The Parkland Worker

In 2000 we moved to this remote farm at the west end of the Swan River Valley in northwest Manitoba for the purpose of starting a retreat.  As Benedictine Oblates we provide hospitality for adults who seek to nurture their practise of Christian prayer in a simple setting of solitude free of charge.  As Catholic Workers we freely share our farm produce with those who have the least access to the best quality food, which is one aspect of our compassionately practising the Works of Mercy.

  • We are Benedictine Oblates at St. Peter’s Abbey located in Muenster, Saskatchewan.  We use the Rule of St. Benedict – the oldest and most widely-used  manual on Christian discipleship still in use in the world today – as a standard for our own spiritual discipline and corporate life.  In accord with the Rule of St. Benedict we spend each morning in reflective scripture reading and contemplative prayer.  We also follow the monastic hours of prayer throughout our day to the best of our ability.  Dorothy Day was a Benedictine Oblate.  We seek to better understand the pattern of her own life by following the teachings of the Rule of St. Benedict.
  • We farm in order to both support ourselves and to raise food for free distribution for other Catholic Worker Houses of Hospitality, as well as to select individuals and organizations who personally advocate on behalf of those who have less access to the necessities of life, and which are everyone’s rights by birth: free food, housing, medical care, education, and to be unconditionally loved.  We are motivated to do this through our own experience of the risen Christ and our personal commitment to follow the social teachings of the Gospel.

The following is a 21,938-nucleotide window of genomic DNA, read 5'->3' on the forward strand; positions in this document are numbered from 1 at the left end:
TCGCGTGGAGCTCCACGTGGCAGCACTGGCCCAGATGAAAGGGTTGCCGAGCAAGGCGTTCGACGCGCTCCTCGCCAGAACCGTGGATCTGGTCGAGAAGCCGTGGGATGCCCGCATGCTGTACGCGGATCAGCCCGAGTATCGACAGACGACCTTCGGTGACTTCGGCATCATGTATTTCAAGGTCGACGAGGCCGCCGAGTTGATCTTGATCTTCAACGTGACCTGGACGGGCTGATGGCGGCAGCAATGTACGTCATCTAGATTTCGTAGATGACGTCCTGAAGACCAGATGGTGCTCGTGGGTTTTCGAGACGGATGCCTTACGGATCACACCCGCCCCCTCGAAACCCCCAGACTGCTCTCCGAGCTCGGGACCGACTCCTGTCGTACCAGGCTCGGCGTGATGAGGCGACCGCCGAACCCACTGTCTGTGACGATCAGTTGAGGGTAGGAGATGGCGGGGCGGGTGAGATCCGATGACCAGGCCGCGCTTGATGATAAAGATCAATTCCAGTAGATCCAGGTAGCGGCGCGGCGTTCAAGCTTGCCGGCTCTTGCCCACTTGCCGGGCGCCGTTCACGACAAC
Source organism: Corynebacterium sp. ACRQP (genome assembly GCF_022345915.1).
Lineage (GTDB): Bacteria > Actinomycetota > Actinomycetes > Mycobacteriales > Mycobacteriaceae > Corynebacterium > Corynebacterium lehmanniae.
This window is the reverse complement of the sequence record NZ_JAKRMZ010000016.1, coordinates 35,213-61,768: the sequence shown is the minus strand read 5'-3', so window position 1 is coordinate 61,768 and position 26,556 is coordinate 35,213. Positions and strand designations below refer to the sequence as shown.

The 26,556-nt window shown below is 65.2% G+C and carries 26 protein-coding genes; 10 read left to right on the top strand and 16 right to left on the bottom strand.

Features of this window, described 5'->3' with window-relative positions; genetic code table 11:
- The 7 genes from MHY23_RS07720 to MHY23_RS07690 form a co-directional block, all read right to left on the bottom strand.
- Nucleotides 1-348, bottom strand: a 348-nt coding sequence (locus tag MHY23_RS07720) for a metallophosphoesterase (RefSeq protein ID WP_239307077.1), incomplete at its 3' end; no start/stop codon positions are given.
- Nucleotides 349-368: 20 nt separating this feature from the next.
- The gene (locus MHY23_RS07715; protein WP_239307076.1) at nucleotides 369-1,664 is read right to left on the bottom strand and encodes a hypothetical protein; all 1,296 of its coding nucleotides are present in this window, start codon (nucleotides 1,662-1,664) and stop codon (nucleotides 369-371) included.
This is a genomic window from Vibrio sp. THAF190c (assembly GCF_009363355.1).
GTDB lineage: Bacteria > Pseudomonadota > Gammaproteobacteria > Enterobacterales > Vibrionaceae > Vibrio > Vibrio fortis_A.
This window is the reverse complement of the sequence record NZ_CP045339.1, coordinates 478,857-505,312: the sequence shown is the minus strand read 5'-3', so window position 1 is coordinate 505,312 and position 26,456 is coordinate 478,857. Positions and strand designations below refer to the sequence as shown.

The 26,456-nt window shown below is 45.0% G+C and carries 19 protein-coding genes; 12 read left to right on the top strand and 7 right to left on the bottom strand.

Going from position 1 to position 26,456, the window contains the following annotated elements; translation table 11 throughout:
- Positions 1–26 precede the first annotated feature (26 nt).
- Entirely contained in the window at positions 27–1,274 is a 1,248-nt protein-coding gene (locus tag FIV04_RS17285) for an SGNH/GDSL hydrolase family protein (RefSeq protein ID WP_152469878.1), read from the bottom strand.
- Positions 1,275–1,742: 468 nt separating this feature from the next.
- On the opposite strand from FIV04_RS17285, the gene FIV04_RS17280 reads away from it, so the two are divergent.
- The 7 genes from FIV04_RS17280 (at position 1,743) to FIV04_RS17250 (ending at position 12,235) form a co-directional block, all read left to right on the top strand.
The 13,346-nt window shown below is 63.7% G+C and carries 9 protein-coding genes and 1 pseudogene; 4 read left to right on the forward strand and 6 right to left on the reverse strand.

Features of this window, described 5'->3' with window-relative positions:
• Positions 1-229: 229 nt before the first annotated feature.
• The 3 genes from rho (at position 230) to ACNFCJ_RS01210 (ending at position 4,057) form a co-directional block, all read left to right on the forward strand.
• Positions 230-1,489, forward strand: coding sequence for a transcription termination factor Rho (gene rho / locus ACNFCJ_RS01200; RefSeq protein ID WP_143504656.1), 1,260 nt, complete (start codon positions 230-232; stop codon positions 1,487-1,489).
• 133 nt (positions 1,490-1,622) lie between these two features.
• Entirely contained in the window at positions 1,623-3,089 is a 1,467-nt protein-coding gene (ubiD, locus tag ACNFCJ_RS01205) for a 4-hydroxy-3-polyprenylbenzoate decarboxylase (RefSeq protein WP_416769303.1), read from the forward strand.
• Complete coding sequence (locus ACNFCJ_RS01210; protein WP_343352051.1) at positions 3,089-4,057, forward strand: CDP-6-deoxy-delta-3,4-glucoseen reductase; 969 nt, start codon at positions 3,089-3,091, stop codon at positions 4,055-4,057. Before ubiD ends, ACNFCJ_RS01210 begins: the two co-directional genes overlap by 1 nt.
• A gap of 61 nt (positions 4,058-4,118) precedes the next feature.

• We currently offer three-season hospitality to Catholic Workers, the residents of CW houses, and individuals interested in solitude, contemplative prayer, and Lectio Divina, in a remote, pastoral setting at no cost.
  • We denounce war, violence, and social injustice in all its forms.  We work to support ourselves and live lives of simplicity and voluntary poverty, which allows us to be better able to give to those who have least access to even the basic necessities of life with integrity, understanding, and solidarity.  We supply produce free of charge as a denunciation of the violence inflicted by the corporatization and governmental control of food.

Corbin2

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